Billed here as Pamela Anderson Lee, this was the pneumatic glamour model's attempt to break into the movies after becoming one of the most famous women on the planet for her starring role in TV series Baywatch, but proving that what the public are prepared to watch on the small screen for free was not necessarily what they were prepared to shell out for in the cinema. This was especially notable due to the lack of nudity in Barb Wire, which for a celebrity who many fans were keen to see naked was something of a letdown, no matter how many leather bustiers she squeezed into: those enamoured of her physical charms were likely to get more out of her calendars.

Or indeed her sex tape, where you could see as much of her as you wanted and not have to worry about anything like plot. For those who did see Barb Wire, what they got was a mishmash of sub-Mad Max sci-fi passing for entertainment, not much above the level of one of those eighties post-apocalypse movies except with a more famous leading lady. Actually, what many noticed was that the storyline was a loose remake of Casablanca, evidence that it was not the narrative that was what held that classic together, but a whole load of other aspects too. Indeed, the only actor here to make an impression as he was supposed to was Udo Kier, in the Dooley Wilson role (he even sings a bit).

But not even the presence of Udo could stave off the boredom as one damn thing follows another, noisy, glossy but deliberately rundown looking, a lot like one of the rock or pop videos first time director David Hogan was responsible for. Some video directors manage to forge a respectable career in the movies, but not in this case: Barb Wire was such a disaster at the box office it tainted Hogan's vocation, particularly as it came across as if he had no real grip on the material; this was one which the producers looked to have been pulling the strings. So without a reliable creative force behind this, what you were left with was a succession of poses and would-be elegantly wasted imagery.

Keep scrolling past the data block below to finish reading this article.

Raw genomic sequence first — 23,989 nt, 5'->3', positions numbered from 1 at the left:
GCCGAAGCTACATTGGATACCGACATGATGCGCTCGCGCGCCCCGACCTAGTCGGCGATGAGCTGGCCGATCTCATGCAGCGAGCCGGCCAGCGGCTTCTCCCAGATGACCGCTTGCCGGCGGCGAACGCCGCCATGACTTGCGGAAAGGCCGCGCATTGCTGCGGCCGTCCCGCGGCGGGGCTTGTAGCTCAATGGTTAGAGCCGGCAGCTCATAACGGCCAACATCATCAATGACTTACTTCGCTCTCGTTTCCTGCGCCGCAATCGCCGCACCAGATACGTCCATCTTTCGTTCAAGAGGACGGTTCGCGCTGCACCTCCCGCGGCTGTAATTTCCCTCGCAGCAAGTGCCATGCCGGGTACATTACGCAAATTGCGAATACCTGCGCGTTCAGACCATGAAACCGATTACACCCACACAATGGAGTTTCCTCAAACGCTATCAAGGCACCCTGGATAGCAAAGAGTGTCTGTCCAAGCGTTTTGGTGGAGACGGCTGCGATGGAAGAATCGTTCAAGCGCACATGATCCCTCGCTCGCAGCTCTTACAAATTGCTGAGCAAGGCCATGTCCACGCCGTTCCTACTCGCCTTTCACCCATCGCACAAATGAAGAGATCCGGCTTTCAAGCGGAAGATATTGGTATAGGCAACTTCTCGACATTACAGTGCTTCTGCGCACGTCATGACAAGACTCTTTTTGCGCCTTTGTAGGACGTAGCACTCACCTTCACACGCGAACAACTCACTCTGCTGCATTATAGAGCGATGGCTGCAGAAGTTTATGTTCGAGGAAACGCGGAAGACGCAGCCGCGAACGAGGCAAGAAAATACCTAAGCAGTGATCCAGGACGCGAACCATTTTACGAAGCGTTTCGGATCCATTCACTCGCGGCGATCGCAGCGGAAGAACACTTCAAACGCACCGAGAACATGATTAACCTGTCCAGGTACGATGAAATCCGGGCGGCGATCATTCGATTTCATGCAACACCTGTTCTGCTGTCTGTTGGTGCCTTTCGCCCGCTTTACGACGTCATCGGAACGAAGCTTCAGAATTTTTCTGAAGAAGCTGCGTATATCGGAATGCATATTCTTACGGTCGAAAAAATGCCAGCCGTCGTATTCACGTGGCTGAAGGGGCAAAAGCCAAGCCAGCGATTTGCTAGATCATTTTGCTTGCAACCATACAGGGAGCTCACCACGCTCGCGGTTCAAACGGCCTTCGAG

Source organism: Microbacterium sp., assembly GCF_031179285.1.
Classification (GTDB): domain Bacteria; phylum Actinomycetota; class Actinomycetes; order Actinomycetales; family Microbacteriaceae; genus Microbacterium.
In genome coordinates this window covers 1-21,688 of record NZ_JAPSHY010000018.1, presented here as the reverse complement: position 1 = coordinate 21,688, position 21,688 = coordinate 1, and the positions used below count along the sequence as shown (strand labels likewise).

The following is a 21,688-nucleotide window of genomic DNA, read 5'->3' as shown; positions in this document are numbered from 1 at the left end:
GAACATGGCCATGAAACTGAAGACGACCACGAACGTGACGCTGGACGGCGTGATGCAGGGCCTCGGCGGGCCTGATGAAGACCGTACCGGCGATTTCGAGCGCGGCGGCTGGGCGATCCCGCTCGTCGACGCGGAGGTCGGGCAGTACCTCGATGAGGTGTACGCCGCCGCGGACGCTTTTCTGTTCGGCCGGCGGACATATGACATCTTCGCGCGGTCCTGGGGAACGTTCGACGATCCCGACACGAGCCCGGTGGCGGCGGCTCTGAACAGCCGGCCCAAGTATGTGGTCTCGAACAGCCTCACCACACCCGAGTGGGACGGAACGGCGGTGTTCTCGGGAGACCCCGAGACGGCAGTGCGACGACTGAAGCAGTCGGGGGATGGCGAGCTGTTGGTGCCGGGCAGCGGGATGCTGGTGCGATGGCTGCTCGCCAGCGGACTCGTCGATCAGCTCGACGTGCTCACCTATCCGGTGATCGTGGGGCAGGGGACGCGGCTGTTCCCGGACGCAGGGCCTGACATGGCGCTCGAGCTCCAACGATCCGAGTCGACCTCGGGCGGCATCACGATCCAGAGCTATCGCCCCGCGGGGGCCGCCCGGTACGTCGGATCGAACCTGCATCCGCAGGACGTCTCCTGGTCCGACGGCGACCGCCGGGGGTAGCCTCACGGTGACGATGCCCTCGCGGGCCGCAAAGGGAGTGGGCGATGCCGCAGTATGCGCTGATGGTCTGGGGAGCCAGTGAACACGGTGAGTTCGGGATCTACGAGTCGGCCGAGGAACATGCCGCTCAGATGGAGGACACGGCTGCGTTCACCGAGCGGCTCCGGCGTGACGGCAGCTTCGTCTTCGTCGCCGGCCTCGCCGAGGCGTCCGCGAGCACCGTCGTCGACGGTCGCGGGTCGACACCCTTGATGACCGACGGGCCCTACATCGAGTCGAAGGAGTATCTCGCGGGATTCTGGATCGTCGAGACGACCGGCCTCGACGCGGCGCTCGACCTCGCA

Barb, just as Humphrey Bogart had acted back in the forties, is contacted by an old flame who she thought walked out on her years ago. He is Axel (Temuera Morrison), now a freedom fighter married to a woman vital to the fight against the evil forces of government and looking to escape to Canada. To do this she needs a pair of contact lenses to fool the retinal scan identification security, and there follows a tiresome series of scenes where chief bad guy Steve Railsback tortures and intimidates his way through the cast hunting down both the lenses and Axel's wife (Victoria Rowell). This is told in such a confused manner that you could be forgiven for not being able to follow it, or not wanting to follow it if you simply watched to see Anderson in (but not out of) her outfits. Barb doesn't like people to call her babe, but surely that was preferable to being called turkey; it doesn't even operate as camp. Music by Michel Colombier.
Reviewer: Graeme Clark


This review has been viewed 2266 time(s).

As a member you could Rate this film

Review Comments (0)

Untitled 1

Forgotten your details? Enter email address in Username box and click Reminder. Your details will be emailed to you.

Latest Poll
Which star do you think makes the best coffee?
Emma Stone
Anna Kendrick
Michelle Rodriguez
Sir Patrick Stewart

Recent Visitors
Graeme Clark
Andrew Pragasam
Enoch Sneed
Darren Jones
Paul Smith
  Rachel Franke
Paul Shrimpton
  Desbris M


Last Updated: